This experience is a major departure from other lenders, many of which offer easy-to-navigate websites, a streamlined communication process, and rate quotes using a quick online form and soft credit pull, which won’t hurt your credit (unlike a hard credit pull, which can have a temporary but negative impact on your credit score). 

Commonwealth Mortgage, a Division of New Fed Mortgage Corporation: Rates and Fees 

Commonwealth and New Fed Mortgage says it doesn’t provide customized mortgage rate quotes or information about closing costs until the borrower fills out an official mortgage application and agrees to a hard credit pull. The lender also doesn’t advertise interest rates on any of its loans, so you won’t be able to comparison shop until you’re ready to fill out a mortgage application.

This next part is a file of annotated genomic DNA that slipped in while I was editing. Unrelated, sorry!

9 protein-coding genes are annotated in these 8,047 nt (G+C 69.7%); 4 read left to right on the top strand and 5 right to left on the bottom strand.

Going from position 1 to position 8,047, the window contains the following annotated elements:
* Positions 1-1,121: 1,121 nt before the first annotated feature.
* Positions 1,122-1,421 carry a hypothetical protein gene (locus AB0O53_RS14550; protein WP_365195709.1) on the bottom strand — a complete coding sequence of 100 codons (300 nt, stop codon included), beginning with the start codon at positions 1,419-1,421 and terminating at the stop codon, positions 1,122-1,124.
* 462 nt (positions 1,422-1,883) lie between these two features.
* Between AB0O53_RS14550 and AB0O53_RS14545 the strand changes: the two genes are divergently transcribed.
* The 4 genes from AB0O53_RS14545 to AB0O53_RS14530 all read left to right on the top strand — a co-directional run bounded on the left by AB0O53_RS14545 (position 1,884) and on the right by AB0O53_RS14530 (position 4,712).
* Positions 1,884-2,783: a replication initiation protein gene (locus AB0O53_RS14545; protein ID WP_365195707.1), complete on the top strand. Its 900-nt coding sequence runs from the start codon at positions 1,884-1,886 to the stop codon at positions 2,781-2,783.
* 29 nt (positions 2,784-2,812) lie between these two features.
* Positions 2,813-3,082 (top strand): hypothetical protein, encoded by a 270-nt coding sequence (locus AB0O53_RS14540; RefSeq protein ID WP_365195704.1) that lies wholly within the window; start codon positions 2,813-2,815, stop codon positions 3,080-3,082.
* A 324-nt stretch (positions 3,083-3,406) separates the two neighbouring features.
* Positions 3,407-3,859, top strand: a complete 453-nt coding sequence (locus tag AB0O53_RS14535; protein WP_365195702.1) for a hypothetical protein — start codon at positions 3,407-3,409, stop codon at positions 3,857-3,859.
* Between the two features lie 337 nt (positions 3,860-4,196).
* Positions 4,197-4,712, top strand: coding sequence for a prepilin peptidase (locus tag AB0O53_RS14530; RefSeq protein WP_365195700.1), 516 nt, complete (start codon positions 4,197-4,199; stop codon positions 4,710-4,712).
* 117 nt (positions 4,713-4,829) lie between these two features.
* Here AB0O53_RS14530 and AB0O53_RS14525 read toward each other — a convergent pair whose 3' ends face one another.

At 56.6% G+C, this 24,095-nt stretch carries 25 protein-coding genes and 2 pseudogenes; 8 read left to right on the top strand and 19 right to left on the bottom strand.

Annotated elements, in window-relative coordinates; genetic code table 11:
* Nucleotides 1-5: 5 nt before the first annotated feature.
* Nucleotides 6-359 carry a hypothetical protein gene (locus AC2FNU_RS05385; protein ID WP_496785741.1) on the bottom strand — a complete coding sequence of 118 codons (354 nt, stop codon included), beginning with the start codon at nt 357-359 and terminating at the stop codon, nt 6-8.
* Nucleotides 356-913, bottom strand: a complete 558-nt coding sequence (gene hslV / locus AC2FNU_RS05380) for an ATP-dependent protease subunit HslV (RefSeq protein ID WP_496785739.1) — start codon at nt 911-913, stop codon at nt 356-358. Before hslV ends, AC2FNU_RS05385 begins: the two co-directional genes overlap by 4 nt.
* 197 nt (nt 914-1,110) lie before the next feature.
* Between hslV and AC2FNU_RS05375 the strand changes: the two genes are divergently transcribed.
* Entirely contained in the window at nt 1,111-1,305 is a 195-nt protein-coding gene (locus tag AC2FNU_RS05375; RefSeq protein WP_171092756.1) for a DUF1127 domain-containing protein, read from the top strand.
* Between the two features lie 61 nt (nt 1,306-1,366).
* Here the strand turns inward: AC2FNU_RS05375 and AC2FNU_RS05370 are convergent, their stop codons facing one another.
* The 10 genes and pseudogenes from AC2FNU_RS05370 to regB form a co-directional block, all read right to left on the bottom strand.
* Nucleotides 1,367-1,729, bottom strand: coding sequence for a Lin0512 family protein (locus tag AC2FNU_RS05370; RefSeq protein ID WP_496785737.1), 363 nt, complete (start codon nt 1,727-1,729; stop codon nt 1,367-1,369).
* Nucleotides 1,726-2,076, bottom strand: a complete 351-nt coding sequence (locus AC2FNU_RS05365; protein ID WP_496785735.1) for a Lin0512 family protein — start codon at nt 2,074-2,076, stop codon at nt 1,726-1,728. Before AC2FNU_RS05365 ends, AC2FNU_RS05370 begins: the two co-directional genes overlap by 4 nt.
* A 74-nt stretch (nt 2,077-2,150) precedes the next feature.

To qualify for a mortgage with Commonwealth or New Fed, you’ll need a credit score of at least 580 for an FHA loan or a 620 for a conventional loan. However, a higher score may help you get a lower mortgage rate.

If you decide to apply, ask about any closing costs you’ll pay and compare them to what you’d pay with other lenders. Here are some of the typical fees homebuyers pay when taking out a mortgage:

  • Lender origination fee
  • Appraisal fee
  • Credit report fee
  • Title insurance fees
  • Recording fees
  • Escrow deposit
  • Prepaid interest
  • Optional mortgage points
  • Late fees

New Fed doesn’t charge prepayment penalties — which are fees for paying down your mortgage ahead of schedule — on any of its loans. Borrowers may lock in a mortgage rate for free, but they may have to pay to extend the lock if the borrower causes closing delays.

Refinancing With Commonwealth Mortgage, a Division of New Fed Mortgage Corporation